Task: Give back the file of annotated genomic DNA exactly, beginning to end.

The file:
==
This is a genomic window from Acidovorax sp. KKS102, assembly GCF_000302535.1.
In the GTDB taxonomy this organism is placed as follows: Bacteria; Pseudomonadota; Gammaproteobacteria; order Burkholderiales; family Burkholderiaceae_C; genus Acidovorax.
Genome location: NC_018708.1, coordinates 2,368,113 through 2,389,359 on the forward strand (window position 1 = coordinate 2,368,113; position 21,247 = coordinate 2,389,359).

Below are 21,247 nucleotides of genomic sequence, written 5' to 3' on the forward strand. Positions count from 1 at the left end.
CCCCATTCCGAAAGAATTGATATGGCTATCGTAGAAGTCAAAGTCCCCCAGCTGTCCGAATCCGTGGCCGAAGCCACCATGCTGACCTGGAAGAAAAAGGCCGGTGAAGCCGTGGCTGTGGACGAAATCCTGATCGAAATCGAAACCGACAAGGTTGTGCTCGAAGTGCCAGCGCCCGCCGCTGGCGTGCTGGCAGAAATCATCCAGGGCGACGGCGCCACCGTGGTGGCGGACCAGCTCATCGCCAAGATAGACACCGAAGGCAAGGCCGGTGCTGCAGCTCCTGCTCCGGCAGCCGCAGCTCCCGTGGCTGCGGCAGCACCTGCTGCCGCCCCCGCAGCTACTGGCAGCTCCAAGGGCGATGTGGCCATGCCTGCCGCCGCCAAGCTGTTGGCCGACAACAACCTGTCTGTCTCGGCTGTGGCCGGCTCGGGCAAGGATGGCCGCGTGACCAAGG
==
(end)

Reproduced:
This is a genomic window from Acidovorax sp. KKS102, assembly GCF_000302535.1.
In the GTDB taxonomy this organism is placed as follows: Bacteria; Pseudomonadota; Gammaproteobacteria; order Burkholderiales; family Burkholderiaceae_C; genus Acidovorax.
Genome location: NC_018708.1, coordinates 2,368,113 through 2,389,359 on the forward strand (window position 1 = coordinate 2,368,113; position 21,247 = coordinate 2,389,359).

Below are 21,247 nucleotides of genomic sequence, written 5' to 3' on the forward strand. Positions count from 1 at the left end.
CCCCATTCCGAAAGAATTGATATGGCTATCGTAGAAGTCAAAGTCCCCCAGCTGTCCGAATCCGTGGCCGAAGCCACCATGCTGACCTGGAAGAAAAAGGCCGGTGAAGCCGTGGCTGTGGACGAAATCCTGATCGAAATCGAAACCGACAAGGTTGTGCTCGAAGTGCCAGCGCCCGCCGCTGGCGTGCTGGCAGAAATCATCCAGGGCGACGGCGCCACCGTGGTGGCGGACCAGCTCATCGCCAAGATAGACACCGAAGGCAAGGCCGGTGCTGCAGCTCCTGCTCCGGCAGCCGCAGCTCCCGTGGCTGCGGCAGCACCTGCTGCCGCCCCCGCAGCTACTGGCAGCTCCAAGGGCGATGTGGCCATGCCTGCCGCCGCCAAGCTGTTGGCCGACAACAACCTGTCTGTCTCGGCTGTGGCCGGCTCGGGCAAGGATGGCCGCGTGACCAAGG